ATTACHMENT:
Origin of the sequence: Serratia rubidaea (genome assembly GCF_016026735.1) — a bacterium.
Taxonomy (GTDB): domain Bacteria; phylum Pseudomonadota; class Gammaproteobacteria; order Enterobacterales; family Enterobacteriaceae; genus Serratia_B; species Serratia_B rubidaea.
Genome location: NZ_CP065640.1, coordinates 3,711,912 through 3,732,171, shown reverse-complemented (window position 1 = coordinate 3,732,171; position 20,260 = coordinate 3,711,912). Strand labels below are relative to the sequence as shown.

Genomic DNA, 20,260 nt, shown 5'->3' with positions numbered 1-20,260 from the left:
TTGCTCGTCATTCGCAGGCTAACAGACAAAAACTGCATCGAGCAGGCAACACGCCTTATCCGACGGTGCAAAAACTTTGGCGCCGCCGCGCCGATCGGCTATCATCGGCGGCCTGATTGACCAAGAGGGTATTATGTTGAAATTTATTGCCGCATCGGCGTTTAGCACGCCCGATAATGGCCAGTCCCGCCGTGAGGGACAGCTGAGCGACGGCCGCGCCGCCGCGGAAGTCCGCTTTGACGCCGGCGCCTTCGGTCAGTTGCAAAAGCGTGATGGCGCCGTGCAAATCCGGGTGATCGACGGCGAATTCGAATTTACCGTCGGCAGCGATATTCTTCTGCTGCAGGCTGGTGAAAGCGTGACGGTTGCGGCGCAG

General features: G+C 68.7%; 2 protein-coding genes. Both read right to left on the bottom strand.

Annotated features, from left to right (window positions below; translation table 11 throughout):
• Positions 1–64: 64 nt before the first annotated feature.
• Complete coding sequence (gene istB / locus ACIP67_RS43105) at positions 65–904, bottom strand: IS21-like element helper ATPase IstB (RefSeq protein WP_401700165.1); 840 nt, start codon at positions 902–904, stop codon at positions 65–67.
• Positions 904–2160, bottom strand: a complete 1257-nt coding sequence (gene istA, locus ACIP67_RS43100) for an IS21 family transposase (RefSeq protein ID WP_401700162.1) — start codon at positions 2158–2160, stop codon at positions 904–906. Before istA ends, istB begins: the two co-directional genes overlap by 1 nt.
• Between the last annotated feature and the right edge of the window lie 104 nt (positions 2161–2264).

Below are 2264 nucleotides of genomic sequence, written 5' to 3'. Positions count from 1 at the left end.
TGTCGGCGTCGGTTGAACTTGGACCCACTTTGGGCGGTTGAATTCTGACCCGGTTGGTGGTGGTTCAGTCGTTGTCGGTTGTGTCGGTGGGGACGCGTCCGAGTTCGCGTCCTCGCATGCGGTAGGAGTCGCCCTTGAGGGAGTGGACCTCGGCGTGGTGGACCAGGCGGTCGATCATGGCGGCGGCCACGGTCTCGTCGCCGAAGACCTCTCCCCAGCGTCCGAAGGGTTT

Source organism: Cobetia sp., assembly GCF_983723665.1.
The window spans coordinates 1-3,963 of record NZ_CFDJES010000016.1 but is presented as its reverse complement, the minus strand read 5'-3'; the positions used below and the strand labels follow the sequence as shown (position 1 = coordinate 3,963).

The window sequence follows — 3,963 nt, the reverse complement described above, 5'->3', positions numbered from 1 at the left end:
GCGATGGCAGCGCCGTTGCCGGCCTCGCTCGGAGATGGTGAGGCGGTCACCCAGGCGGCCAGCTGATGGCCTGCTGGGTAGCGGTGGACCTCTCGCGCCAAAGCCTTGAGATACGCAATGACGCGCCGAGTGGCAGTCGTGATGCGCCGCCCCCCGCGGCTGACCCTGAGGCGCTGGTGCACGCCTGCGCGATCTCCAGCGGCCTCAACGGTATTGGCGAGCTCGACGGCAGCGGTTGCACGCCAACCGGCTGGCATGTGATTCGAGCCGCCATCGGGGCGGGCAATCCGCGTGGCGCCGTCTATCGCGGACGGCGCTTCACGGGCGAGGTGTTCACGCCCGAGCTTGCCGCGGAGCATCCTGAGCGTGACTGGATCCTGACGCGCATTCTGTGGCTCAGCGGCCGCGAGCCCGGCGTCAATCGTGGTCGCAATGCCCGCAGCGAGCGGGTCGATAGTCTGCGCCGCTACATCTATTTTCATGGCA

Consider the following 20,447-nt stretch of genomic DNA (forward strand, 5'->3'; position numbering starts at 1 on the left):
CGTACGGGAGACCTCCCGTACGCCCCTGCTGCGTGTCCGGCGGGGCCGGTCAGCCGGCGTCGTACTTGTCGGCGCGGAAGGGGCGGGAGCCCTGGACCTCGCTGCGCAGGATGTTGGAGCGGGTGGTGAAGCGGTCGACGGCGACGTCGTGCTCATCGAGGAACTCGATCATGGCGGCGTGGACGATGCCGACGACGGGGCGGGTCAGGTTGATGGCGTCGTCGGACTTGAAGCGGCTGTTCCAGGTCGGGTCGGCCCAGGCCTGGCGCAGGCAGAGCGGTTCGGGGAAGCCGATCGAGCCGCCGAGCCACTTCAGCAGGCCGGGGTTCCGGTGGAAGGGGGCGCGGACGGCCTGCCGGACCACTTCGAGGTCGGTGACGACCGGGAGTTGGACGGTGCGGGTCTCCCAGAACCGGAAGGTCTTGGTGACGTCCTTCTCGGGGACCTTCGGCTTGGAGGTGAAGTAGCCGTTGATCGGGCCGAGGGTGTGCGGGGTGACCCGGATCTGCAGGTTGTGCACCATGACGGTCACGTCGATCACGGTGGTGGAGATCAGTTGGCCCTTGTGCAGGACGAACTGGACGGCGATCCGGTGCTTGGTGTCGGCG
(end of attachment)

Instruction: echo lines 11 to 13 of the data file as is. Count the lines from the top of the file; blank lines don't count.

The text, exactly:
• Between the last annotated feature and the right edge of the window lie 104 nt (positions 2161–2264).

Below are 2264 nucleotides of genomic sequence, written 5' to 3'. Positions count from 1 at the left end.
TGTCGGCGTCGGTTGAACTTGGACCCACTTTGGGCGGTTGAATTCTGACCCGGTTGGTGGTGGTTCAGTCGTTGTCGGTTGTGTCGGTGGGGACGCGTCCGAGTTCGCGTCCTCGCATGCGGTAGGAGTCGCCCTTGAGGGAGTGGACCTCGGCGTGGTGGACCAGGCGGTCGATCATGGCGGCGGCCACGGTCTCGTCGCCGAAGACCTCTCCCCAGCGTCCGAAGGGTTT